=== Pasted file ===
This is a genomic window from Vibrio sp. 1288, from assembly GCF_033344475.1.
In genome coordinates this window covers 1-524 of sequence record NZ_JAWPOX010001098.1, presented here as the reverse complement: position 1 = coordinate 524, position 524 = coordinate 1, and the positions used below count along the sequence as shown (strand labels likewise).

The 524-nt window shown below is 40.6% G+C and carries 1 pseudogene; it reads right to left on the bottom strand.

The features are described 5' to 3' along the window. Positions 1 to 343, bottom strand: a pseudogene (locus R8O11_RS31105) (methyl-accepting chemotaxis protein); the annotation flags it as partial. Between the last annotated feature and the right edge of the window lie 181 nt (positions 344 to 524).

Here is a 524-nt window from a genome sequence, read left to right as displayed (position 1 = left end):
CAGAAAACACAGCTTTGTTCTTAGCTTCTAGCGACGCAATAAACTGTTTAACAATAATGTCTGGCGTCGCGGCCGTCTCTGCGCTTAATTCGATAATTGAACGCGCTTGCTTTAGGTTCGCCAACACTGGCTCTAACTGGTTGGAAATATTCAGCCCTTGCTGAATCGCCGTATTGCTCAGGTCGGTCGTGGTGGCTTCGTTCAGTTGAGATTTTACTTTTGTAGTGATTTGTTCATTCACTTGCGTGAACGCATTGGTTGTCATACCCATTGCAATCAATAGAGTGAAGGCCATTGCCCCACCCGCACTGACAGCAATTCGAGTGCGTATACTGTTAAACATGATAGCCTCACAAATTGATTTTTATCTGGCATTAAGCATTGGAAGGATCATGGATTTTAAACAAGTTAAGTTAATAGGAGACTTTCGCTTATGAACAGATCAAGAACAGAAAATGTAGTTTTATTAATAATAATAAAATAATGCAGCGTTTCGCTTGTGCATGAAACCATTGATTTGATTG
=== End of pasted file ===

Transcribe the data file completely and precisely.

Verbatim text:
This is a genomic window from Vibrio sp. 1288, from assembly GCF_033344475.1.
In genome coordinates this window covers 1-524 of sequence record NZ_JAWPOX010001098.1, presented here as the reverse complement: position 1 = coordinate 524, position 524 = coordinate 1, and the positions used below count along the sequence as shown (strand labels likewise).

The 524-nt window shown below is 40.6% G+C and carries 1 pseudogene; it reads right to left on the bottom strand.

The features are described 5' to 3' along the window. Positions 1 to 343, bottom strand: a pseudogene (locus R8O11_RS31105) (methyl-accepting chemotaxis protein); the annotation flags it as partial. Between the last annotated feature and the right edge of the window lie 181 nt (positions 344 to 524).

Here is a 524-nt window from a genome sequence, read left to right as displayed (position 1 = left end):
CAGAAAACACAGCTTTGTTCTTAGCTTCTAGCGACGCAATAAACTGTTTAACAATAATGTCTGGCGTCGCGGCCGTCTCTGCGCTTAATTCGATAATTGAACGCGCTTGCTTTAGGTTCGCCAACACTGGCTCTAACTGGTTGGAAATATTCAGCCCTTGCTGAATCGCCGTATTGCTCAGGTCGGTCGTGGTGGCTTCGTTCAGTTGAGATTTTACTTTTGTAGTGATTTGTTCATTCACTTGCGTGAACGCATTGGTTGTCATACCCATTGCAATCAATAGAGTGAAGGCCATTGCCCCACCCGCACTGACAGCAATTCGAGTGCGTATACTGTTAAACATGATAGCCTCACAAATTGATTTTTATCTGGCATTAAGCATTGGAAGGATCATGGATTTTAAACAAGTTAAGTTAATAGGAGACTTTCGCTTATGAACAGATCAAGAACAGAAAATGTAGTTTTATTAATAATAATAAAATAATGCAGCGTTTCGCTTGTGCATGAAACCATTGATTTGATTG